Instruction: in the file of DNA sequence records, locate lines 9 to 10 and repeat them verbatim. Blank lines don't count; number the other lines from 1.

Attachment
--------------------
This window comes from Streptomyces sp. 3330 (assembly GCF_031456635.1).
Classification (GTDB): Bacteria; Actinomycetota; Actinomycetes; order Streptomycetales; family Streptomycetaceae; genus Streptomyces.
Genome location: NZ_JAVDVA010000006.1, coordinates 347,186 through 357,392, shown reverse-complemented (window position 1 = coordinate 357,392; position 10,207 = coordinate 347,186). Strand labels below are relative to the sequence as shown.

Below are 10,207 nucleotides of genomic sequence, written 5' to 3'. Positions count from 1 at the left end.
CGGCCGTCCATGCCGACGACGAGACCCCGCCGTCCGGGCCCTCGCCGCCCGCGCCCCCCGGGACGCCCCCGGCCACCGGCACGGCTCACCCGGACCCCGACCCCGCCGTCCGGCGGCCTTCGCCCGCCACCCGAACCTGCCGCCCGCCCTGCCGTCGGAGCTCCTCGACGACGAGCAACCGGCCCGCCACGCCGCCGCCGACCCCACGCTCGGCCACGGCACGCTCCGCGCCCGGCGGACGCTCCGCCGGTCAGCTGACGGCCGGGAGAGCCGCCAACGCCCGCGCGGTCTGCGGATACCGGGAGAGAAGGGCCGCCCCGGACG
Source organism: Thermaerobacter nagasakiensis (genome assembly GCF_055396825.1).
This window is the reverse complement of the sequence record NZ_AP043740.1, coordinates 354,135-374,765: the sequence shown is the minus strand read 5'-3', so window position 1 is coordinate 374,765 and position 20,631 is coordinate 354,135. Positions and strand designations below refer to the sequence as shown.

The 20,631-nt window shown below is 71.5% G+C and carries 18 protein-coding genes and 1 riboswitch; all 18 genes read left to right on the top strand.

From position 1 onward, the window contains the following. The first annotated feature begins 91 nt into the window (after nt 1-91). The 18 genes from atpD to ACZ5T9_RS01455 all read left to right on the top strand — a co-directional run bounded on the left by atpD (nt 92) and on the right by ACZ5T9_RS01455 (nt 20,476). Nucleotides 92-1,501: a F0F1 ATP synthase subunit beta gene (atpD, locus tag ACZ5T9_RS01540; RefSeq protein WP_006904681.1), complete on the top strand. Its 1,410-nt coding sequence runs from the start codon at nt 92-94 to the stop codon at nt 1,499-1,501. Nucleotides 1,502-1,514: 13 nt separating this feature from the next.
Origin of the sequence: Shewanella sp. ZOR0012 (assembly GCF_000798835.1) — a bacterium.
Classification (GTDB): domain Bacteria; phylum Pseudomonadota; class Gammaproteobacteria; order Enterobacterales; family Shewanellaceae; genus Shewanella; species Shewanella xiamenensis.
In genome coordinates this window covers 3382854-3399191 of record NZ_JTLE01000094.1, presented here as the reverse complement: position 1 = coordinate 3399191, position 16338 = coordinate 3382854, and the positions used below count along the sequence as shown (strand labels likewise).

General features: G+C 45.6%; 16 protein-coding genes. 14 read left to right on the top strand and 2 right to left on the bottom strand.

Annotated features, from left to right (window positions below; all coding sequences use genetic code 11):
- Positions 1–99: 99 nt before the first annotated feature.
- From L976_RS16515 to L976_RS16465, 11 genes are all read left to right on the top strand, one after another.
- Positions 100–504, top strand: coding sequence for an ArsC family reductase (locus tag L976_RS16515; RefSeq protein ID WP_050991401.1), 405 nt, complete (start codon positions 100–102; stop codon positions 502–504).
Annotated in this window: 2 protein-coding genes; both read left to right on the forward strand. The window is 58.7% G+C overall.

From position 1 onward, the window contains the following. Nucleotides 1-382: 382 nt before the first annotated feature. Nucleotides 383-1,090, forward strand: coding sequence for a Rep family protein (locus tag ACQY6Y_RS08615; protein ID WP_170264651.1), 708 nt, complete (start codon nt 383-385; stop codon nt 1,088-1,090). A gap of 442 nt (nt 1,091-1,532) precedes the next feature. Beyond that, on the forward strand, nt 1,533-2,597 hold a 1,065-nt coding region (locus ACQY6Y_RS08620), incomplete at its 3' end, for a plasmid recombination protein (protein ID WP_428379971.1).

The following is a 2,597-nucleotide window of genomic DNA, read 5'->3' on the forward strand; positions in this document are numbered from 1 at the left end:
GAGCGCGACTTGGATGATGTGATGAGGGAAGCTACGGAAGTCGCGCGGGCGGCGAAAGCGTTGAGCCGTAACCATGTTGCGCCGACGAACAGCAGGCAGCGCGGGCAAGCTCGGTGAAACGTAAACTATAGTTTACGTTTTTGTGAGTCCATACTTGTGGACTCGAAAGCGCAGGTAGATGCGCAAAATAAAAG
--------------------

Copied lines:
From position 1 onward, the window contains the following. The first annotated feature begins 91 nt into the window (after nt 1-91). The 18 genes from atpD to ACZ5T9_RS01455 all read left to right on the top strand — a co-directional run bounded on the left by atpD (nt 92) and on the right by ACZ5T9_RS01455 (nt 20,476). Nucleotides 92-1,501: a F0F1 ATP synthase subunit beta gene (atpD, locus tag ACZ5T9_RS01540; RefSeq protein WP_006904681.1), complete on the top strand. Its 1,410-nt coding sequence runs from the start codon at nt 92-94 to the stop codon at nt 1,499-1,501. Nucleotides 1,502-1,514: 13 nt separating this feature from the next.
Origin of the sequence: Shewanella sp. ZOR0012 (assembly GCF_000798835.1) — a bacterium.